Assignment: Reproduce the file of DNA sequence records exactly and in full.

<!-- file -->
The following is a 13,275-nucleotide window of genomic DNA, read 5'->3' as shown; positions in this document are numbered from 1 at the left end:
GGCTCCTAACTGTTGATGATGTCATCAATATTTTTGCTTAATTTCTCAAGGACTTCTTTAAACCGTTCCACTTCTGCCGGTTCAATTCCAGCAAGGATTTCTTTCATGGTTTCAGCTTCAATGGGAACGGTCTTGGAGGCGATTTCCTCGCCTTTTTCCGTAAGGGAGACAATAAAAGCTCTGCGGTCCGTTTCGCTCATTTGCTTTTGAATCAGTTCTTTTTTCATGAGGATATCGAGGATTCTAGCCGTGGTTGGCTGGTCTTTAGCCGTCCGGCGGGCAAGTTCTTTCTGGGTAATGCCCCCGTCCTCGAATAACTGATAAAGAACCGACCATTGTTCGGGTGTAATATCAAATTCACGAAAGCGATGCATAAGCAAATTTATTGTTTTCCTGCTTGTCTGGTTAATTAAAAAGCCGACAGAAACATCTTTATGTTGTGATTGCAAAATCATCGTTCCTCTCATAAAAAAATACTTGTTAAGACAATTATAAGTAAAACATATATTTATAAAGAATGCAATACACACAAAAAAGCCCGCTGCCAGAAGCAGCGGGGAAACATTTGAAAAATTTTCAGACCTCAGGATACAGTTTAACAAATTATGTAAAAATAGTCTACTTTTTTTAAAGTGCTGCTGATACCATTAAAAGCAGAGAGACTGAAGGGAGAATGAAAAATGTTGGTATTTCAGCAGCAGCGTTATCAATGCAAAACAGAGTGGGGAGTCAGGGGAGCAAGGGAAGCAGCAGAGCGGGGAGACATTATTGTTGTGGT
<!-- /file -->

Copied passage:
The following is a 13,275-nucleotide window of genomic DNA, read 5'->3' as shown; positions in this document are numbered from 1 at the left end:
GGCTCCTAACTGTTGATGATGTCATCAATATTTTTGCTTAATTTCTCAAGGACTTCTTTAAACCGTTCCACTTCTGCCGGTTCAATTCCAGCAAGGATTTCTTTCATGGTTTCAGCTTCAATGGGAACGGTCTTGGAGGCGATTTCCTCGCCTTTTTCCGTAAGGGAGACAATAAAAGCTCTGCGGTCCGTTTCGCTCATTTGCTTTTGAATCAGTTCTTTTTTCATGAGGATATCGAGGATTCTAGCCGTGGTTGGCTGGTCTTTAGCCGTCCGGCGGGCAAGTTCTTTCTGGGTAATGCCCCCGTCCTCGAATAACTGATAAAGAACCGACCATTGTTCGGGTGTAATATCAAATTCACGAAAGCGATGCATAAGCAAATTTATTGTTTTCCTGCTTGTCTGGTTAATTAAAAAGCCGACAGAAACATCTTTATGTTGTGATTGCAAAATCATCGTTCCTCTCATAAAAAAATACTTGTTAAGACAATTATAAGTAAAACATATATTTATAAAGAATGCAATACACACAAAAAAGCCCGCTGCCAGAAGCAGCGGGGAAACATTTGAAAAATTTTCAGACCTCAGGATACAGTTTAACAAATTATGTAAAAATAGTCTACTTTTTTTAAAGTGCTGCTGATACCATTAAAAGCAGAGAGACTGAAGGGAGAATGAAAAATGTTGGTATTTCAGCAGCAGCGTTATCAATGCAAAACAGAGTGGGGAGTCAGGGGAGCAAGGGAAGCAGCAGAGCGGGGAGACATTATTGTTGTGGT